Learning On The Ground

Michaela WalshAt a conference in New York this fall I spoke with a woman from Africa who leads a well-known NGO. In her presentation, she spoke about how often people say to her, “What can we do?  What do you want?  What does Africa need?”

Her answer reminded me of the early days of figuring out what our global financial network was going to be.
She said, “I tell them….come to see us. Come to learn about what we do and who we are. Then we can work out, together, how you can help.”

After 1975, when the idea of working collaboratively to get women into the financial marketplace was born, we spent much of our time and meager resources visiting each other and learning. The dominant model, even then, was that experts from Western nations could tell less-developed nations what they needed, and how to get it. Because we all had different backgrounds, training and goals, we never worked on the ‘expert’ agenda.  Each of us had gifts to share.

Perhaps the most valuable and useful early support we received was a grant from UNDP to test our idea; to find out if networking women and supporting local entrepreneurs would work.  We used that grant to hold international meetings every other year. These meetings included visits to businesses and practical skill building, but they also included lots of fun—singing, dancing, dressing-up and having a wonderful time. Because we truly knew and respected each other, we could work together.

When young people ask how they should begin to work in international development, I advise them to go to another country, live there, and learn. We need to return to this model as we work together in a connected but complex world.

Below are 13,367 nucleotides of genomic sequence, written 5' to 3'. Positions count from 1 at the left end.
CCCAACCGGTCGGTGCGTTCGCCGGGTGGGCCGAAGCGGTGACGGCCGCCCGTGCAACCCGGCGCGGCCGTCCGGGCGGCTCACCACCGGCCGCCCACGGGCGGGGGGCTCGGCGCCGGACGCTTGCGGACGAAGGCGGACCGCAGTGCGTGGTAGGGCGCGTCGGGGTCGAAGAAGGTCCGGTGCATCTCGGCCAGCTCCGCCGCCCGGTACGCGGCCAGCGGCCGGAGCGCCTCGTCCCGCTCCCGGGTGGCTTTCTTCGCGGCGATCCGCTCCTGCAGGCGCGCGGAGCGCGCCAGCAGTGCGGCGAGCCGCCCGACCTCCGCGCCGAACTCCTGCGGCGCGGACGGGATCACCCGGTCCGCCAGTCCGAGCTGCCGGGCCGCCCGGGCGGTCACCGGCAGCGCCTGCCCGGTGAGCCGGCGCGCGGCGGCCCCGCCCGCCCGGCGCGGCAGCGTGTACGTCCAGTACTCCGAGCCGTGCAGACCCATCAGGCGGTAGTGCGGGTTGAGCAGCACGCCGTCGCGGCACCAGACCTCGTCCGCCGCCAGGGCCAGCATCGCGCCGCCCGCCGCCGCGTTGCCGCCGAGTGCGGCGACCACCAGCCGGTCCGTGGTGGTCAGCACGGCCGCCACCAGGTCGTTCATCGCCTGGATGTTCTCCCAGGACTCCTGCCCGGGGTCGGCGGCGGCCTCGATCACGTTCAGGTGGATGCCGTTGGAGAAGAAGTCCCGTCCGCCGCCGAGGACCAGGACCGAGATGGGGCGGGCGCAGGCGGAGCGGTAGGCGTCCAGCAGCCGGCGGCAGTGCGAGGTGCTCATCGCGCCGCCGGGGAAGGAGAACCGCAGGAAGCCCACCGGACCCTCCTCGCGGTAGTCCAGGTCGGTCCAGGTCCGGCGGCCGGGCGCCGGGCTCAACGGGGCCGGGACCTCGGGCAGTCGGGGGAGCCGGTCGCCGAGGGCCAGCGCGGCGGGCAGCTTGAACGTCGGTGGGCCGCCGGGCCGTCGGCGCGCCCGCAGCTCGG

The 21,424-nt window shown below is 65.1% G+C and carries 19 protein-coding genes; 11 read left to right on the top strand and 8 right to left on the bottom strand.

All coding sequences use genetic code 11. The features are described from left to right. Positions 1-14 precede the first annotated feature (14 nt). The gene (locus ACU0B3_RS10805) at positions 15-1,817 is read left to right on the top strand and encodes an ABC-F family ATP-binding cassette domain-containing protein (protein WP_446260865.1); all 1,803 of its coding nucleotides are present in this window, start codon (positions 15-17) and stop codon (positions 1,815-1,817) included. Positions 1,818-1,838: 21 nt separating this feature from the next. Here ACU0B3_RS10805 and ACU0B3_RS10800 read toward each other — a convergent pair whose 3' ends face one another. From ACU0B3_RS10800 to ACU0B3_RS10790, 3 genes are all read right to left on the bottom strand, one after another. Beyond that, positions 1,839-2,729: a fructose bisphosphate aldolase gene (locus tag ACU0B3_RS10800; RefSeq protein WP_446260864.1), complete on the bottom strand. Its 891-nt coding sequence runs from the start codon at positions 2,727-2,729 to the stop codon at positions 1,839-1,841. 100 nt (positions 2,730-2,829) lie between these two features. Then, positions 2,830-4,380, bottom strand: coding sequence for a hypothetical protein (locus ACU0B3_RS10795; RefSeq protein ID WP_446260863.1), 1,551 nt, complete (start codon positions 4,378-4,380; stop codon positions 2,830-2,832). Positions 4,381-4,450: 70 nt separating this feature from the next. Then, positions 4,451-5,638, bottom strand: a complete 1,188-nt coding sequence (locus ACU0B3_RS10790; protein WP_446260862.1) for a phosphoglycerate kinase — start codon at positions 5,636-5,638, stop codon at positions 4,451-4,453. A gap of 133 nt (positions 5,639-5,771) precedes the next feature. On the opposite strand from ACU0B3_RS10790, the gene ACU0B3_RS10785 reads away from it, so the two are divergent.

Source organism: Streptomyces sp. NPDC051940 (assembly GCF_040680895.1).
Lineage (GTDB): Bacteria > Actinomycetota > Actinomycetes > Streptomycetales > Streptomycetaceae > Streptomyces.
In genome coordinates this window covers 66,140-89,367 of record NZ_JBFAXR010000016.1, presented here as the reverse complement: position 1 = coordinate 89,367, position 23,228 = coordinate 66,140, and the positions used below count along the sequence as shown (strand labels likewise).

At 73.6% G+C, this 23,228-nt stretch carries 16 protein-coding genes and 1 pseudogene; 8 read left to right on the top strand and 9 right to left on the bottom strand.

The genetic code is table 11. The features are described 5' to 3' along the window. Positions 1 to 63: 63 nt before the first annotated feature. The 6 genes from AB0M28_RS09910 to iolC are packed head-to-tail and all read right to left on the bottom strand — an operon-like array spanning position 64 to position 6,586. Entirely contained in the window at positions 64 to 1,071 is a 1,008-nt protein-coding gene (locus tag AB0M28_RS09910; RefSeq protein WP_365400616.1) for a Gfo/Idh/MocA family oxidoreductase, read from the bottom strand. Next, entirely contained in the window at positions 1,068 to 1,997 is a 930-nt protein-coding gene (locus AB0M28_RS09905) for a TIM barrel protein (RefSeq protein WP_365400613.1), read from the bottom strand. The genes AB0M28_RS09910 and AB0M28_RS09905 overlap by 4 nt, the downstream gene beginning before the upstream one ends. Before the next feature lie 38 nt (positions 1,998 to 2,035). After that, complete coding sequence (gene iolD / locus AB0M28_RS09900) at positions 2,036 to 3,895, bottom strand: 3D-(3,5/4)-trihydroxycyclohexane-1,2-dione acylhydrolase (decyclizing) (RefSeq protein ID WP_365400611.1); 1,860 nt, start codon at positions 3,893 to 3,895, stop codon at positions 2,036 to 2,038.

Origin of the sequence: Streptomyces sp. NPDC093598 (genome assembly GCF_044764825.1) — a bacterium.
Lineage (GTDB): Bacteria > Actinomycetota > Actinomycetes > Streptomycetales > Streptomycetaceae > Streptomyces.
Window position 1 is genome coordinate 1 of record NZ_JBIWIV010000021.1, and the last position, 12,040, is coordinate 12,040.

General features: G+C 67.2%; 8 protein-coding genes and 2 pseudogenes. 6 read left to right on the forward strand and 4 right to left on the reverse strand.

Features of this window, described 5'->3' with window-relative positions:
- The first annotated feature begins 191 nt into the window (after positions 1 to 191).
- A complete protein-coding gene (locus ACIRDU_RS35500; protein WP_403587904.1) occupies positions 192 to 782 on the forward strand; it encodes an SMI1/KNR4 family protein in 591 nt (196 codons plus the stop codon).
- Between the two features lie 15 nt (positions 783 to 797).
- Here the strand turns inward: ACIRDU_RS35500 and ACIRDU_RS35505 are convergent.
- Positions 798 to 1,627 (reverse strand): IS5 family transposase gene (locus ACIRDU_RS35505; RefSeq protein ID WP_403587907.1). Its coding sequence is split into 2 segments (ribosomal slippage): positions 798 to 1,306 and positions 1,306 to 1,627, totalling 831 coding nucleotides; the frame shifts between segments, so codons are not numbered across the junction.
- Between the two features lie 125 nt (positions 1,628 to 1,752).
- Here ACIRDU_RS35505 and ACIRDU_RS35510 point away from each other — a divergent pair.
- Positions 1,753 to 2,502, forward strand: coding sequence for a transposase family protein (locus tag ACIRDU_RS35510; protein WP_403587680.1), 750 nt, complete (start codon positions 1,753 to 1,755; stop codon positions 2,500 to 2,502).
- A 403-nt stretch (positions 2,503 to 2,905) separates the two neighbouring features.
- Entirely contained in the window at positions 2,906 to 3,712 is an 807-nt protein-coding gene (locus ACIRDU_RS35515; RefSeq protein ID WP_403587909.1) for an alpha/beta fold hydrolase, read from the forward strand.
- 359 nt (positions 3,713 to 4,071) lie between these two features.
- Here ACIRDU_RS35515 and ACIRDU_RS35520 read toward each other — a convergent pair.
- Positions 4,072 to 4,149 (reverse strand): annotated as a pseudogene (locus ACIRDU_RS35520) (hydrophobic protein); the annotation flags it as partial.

Michaela Walsh, November 2012

Why Did Women’s World Banking Succeed?

Women's World Banking LogoPeople often ask why Women’s World Banking worked so well.  The most important reason is that many voices, many business and banking traditions, and many cultures came together in true collaboration.

When we began there were no international networks as we know them today.  The world was really still colonial. We did not ever follow that model.  We created our own person-to-person networks and exchanged information to help each other.

The links were woman to woman without hierarchy.  We knew from day one that each woman knew how her country’s business and banking worked; what we needed to learn was how to enter the formal financial system from a global perspective.  We did not tell anyone what to make, sell or buy—each person was responsible for her own participation and to each other.  We were not experts.  We did not need experts.  And no Queen Bees.

We were determined to build a global network country by country, not a centralized or top-down institution.  We all benefited from the larger success of working together.  We learned to trust each other because we all depended on each other.

That’s why it worked!

Michaela Walsh, September 2012